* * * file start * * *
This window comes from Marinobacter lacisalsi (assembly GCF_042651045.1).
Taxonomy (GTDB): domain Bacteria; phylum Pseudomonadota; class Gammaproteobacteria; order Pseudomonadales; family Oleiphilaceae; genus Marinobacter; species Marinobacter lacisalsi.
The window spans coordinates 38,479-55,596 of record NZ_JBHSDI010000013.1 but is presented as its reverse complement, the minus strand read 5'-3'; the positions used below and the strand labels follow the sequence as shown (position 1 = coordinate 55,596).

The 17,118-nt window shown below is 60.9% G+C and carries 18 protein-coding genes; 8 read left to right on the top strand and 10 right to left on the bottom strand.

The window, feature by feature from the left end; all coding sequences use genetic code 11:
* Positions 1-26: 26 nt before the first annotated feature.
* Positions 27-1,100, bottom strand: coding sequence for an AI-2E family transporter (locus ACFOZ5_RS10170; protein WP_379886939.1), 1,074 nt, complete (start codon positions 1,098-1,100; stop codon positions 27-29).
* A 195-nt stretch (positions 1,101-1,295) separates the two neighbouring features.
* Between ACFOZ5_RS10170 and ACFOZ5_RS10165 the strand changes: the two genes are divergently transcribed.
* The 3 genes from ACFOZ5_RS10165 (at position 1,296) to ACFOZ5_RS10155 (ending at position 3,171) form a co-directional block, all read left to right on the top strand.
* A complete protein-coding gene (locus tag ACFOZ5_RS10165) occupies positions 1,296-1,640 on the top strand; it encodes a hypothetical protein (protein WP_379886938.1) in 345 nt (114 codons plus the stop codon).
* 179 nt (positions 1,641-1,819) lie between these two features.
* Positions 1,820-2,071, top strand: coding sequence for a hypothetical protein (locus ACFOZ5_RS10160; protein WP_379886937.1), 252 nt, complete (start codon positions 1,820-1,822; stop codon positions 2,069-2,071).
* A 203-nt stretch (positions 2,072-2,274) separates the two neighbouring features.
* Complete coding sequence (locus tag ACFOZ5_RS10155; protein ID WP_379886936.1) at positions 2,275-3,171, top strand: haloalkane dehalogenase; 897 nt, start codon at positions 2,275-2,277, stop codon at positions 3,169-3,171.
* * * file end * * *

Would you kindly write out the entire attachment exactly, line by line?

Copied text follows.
This window comes from Marinobacter lacisalsi (assembly GCF_042651045.1).
Taxonomy (GTDB): domain Bacteria; phylum Pseudomonadota; class Gammaproteobacteria; order Pseudomonadales; family Oleiphilaceae; genus Marinobacter; species Marinobacter lacisalsi.
The window spans coordinates 38,479-55,596 of record NZ_JBHSDI010000013.1 but is presented as its reverse complement, the minus strand read 5'-3'; the positions used below and the strand labels follow the sequence as shown (position 1 = coordinate 55,596).

The 17,118-nt window shown below is 60.9% G+C and carries 18 protein-coding genes; 8 read left to right on the top strand and 10 right to left on the bottom strand.

The window, feature by feature from the left end; all coding sequences use genetic code 11:
* Positions 1-26: 26 nt before the first annotated feature.
* Positions 27-1,100, bottom strand: coding sequence for an AI-2E family transporter (locus ACFOZ5_RS10170; protein WP_379886939.1), 1,074 nt, complete (start codon positions 1,098-1,100; stop codon positions 27-29).
* A 195-nt stretch (positions 1,101-1,295) separates the two neighbouring features.
* Between ACFOZ5_RS10170 and ACFOZ5_RS10165 the strand changes: the two genes are divergently transcribed.
* The 3 genes from ACFOZ5_RS10165 (at position 1,296) to ACFOZ5_RS10155 (ending at position 3,171) form a co-directional block, all read left to right on the top strand.
* A complete protein-coding gene (locus tag ACFOZ5_RS10165) occupies positions 1,296-1,640 on the top strand; it encodes a hypothetical protein (protein WP_379886938.1) in 345 nt (114 codons plus the stop codon).
* 179 nt (positions 1,641-1,819) lie between these two features.
* Positions 1,820-2,071, top strand: coding sequence for a hypothetical protein (locus ACFOZ5_RS10160; protein WP_379886937.1), 252 nt, complete (start codon positions 1,820-1,822; stop codon positions 2,069-2,071).
* A 203-nt stretch (positions 2,072-2,274) separates the two neighbouring features.
* Complete coding sequence (locus tag ACFOZ5_RS10155; protein ID WP_379886936.1) at positions 2,275-3,171, top strand: haloalkane dehalogenase; 897 nt, start codon at positions 2,275-2,277, stop codon at positions 3,169-3,171.